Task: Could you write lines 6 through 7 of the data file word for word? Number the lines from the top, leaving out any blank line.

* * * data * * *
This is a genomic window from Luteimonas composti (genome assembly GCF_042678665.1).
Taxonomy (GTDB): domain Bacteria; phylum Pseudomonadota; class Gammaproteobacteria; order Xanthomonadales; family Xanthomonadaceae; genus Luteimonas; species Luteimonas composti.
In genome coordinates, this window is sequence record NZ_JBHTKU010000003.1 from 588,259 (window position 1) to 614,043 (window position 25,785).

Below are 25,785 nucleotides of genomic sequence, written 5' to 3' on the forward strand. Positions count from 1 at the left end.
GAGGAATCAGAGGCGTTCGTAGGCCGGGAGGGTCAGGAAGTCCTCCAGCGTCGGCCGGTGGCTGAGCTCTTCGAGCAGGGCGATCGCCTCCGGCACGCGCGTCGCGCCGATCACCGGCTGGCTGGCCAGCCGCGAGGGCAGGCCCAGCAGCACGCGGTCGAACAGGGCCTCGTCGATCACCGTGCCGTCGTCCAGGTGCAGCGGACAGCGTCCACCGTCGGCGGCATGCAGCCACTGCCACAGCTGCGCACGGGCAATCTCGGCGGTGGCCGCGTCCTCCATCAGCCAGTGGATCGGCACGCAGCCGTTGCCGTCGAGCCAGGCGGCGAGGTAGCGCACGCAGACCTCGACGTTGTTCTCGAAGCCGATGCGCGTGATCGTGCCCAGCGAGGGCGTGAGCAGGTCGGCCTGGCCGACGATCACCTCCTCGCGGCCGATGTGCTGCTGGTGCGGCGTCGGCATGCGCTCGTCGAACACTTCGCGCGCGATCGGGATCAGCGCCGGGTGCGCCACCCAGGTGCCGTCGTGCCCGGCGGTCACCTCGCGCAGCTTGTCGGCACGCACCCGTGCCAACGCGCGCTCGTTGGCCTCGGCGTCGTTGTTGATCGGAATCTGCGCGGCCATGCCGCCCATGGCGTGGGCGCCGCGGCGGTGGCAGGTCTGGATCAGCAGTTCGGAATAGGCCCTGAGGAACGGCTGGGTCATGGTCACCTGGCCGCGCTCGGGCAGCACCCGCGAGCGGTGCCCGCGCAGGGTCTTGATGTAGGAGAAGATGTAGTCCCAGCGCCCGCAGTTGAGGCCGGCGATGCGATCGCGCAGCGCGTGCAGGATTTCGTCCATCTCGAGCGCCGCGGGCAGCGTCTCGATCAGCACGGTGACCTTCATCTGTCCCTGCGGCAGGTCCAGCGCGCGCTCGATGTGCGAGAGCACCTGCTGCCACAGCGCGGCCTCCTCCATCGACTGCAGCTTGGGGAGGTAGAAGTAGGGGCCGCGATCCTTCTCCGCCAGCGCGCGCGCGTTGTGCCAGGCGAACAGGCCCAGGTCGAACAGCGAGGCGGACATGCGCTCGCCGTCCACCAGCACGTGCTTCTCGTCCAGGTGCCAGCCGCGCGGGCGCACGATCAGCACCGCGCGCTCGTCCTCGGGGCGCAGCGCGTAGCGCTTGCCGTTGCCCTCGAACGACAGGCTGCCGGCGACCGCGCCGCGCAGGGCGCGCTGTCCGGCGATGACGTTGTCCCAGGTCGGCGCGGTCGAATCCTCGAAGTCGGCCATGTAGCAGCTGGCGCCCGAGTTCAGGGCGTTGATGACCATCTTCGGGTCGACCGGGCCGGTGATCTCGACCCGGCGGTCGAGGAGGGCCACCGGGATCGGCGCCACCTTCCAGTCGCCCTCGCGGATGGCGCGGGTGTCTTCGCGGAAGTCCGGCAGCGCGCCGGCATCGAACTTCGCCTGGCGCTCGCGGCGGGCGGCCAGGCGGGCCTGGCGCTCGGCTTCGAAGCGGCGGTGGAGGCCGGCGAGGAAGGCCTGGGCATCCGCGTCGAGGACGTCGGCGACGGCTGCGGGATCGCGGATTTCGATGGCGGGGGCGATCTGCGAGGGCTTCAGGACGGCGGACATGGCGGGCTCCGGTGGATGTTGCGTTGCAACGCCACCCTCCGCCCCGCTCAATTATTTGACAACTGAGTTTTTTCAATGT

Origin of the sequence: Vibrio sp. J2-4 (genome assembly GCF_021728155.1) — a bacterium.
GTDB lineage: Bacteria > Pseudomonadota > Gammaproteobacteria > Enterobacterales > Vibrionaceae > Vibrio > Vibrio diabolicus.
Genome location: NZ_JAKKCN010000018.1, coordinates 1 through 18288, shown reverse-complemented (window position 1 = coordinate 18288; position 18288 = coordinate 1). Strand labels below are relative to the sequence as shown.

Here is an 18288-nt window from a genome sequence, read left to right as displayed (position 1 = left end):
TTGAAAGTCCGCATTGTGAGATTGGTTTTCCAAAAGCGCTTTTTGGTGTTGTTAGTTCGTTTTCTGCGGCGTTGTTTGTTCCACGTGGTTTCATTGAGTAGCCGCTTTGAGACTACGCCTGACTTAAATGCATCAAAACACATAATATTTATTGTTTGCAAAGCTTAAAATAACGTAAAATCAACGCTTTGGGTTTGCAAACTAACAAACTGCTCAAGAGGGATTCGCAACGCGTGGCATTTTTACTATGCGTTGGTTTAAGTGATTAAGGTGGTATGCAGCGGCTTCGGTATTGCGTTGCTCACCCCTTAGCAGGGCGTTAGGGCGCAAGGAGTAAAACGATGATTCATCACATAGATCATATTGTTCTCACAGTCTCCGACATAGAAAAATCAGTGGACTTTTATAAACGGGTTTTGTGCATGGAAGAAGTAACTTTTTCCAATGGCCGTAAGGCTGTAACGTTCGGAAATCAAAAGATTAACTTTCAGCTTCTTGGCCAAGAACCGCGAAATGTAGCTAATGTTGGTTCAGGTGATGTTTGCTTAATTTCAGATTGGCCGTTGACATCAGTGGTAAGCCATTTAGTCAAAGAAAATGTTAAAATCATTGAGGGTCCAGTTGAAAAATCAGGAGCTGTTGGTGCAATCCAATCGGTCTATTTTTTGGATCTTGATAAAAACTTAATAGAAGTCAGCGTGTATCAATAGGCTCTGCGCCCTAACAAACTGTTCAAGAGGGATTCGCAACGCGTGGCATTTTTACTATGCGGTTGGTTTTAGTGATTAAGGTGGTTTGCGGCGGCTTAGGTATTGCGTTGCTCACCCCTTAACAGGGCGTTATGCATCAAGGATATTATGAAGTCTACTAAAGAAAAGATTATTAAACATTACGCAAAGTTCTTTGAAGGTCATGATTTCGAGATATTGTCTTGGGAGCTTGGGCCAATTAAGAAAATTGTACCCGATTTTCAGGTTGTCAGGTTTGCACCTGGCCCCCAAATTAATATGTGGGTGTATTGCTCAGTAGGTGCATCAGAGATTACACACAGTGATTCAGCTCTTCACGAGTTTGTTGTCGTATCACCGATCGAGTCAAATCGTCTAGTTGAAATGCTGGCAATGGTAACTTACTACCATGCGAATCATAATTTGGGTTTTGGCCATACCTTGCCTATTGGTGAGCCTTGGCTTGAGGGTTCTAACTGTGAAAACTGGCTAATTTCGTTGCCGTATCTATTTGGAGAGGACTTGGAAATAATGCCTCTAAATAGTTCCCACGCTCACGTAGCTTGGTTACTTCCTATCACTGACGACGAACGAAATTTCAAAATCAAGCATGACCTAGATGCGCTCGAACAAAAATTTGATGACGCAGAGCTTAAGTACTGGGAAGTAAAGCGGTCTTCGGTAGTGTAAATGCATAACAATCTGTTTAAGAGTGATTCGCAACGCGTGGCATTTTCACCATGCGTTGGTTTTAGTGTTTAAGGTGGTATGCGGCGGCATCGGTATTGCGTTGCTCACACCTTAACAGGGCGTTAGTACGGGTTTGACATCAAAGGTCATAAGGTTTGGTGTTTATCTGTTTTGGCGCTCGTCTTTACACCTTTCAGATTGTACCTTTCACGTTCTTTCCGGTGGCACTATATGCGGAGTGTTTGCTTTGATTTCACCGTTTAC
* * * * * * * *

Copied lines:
Origin of the sequence: Vibrio sp. J2-4 (genome assembly GCF_021728155.1) — a bacterium.
GTDB lineage: Bacteria > Pseudomonadota > Gammaproteobacteria > Enterobacterales > Vibrionaceae > Vibrio > Vibrio diabolicus.